U.S. stocks futures are slightly firmer ahead of the opening in a market still cranky about credit worries and pondering the Fed's next move. European stock markets are mixed after trading lower this morning, and Asian stocks were lower overnight.
One of the biggest topics of discussion in the markets has been what the Fed will say tomorrow after its meeting and will it bail the markets out with a rate cut in the next couple of months?
CNBC conducted a snap survey of economists to gauge their views. Senior economic correspondent Steve Liesman will report on the survey today and shared one of the findings. A majority of the economists surveyed believe that "(Fed Chairman Ben) Bernanke will be tougher than (former Fed Chairman Alan) Greenspan and will be less likely to come to the rescue of markets," says Liesman.
Oil is down more than $1 per barrel as the subprime drama and fears of a U.S. economic slowdown have speculators betting demand will slacken.
The dollar is lower and is closing in on record lows against the euro.
Out at Bear
Bear Stearns' hedge fund mess claimed a high-profile victim as co-president Warren Spector was seemingly forced out of the firm over the weekend. Spector was widely viewed as the heir apparent to 73-year-old CEO James Cayne. Spector, 49, is being replaced by his co-president Alan Schwartz, who will solo in the post.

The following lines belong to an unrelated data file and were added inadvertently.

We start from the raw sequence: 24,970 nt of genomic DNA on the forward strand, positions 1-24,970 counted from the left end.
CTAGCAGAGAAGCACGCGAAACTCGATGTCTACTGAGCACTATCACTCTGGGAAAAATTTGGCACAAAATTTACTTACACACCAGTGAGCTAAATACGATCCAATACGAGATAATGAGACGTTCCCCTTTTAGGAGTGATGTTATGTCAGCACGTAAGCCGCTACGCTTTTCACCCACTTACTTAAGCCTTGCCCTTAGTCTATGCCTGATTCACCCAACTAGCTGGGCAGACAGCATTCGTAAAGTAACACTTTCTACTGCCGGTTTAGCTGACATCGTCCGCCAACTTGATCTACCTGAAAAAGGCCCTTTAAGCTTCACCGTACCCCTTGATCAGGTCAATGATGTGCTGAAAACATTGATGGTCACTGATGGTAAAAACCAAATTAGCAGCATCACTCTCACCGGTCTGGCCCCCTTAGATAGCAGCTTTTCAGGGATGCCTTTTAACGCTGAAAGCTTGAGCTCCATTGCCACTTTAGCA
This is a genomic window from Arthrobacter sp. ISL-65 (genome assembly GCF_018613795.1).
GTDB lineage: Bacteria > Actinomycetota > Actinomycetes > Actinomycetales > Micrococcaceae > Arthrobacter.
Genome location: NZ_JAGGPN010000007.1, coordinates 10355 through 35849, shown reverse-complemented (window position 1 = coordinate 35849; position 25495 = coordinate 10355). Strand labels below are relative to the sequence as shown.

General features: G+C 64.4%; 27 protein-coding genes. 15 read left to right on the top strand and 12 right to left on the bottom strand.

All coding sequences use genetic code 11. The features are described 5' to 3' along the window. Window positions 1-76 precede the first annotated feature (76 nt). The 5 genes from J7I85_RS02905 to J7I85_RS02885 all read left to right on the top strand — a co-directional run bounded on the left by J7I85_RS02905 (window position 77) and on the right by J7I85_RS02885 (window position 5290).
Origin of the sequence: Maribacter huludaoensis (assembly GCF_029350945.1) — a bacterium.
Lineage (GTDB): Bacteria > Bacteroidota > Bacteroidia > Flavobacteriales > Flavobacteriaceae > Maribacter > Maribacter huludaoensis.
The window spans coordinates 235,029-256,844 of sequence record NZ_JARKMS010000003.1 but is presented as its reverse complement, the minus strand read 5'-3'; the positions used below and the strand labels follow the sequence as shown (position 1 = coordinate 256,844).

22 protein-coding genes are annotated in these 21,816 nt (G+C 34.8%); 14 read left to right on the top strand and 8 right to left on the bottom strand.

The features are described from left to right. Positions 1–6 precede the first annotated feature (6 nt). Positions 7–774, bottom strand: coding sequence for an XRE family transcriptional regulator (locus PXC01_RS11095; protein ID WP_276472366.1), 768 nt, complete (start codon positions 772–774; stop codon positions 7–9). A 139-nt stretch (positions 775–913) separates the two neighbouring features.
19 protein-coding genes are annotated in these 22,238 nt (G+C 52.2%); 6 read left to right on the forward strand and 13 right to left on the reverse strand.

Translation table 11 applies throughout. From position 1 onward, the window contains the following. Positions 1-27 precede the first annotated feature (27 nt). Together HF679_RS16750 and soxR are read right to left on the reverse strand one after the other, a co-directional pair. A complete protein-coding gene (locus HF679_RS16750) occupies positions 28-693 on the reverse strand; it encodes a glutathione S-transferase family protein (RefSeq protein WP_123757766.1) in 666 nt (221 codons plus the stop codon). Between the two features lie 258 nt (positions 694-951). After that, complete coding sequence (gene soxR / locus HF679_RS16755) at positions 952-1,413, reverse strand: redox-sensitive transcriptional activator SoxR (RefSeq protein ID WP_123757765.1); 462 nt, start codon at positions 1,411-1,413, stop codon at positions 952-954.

In at Chrysler
Cerberus named ex-Home Depot CEO Robert Nardelli as CEO of Chrysler . Nardelli, who left Home Depot under fire for his fat pay package and the retailer's slumping performance, now can drive Chrysler while free of the need to please public shareholders.
Merrill in the Middle
Merrill's stock got a sweet upgrade to "buy" from "neutral" at UBS this morning. The stock is indicated higher after UBS said Merrill offers stability and diversification. It said dislocations in the mortgage and credit businesses are already mostly discounted in its stock price.
American Home Mortgage , which saw its business suddenly evaporate, filed for bankruptcy protection in a Delaware court this morning.
Merger news abounds this Monday morning, with the striking lack of private equity deals we have come to expect. In the ongoing ABN Amro saga, Barclay's detailed its $89 billion stock and cash offer while Fortis shareholders voted in favor of the bank's plan to participate in a bid for ABN with the rival Royal Bank of Scotland bidding group.
Imperial Chemical of Britain agreed to open its books to Dutch Akzo Nobel and Germany's Henkel after the two firms raised an indicative bid for ICI to $16 billion.
Fast Retailing of Japan, meanwhile, raised its offer for Barney's to $950 million, topping rival bidder Istithmar's offer.
Bourne to Run
"The Bourne Ultimatum" made box office history this weekend when it took in $70 million, the biggest August opening ever.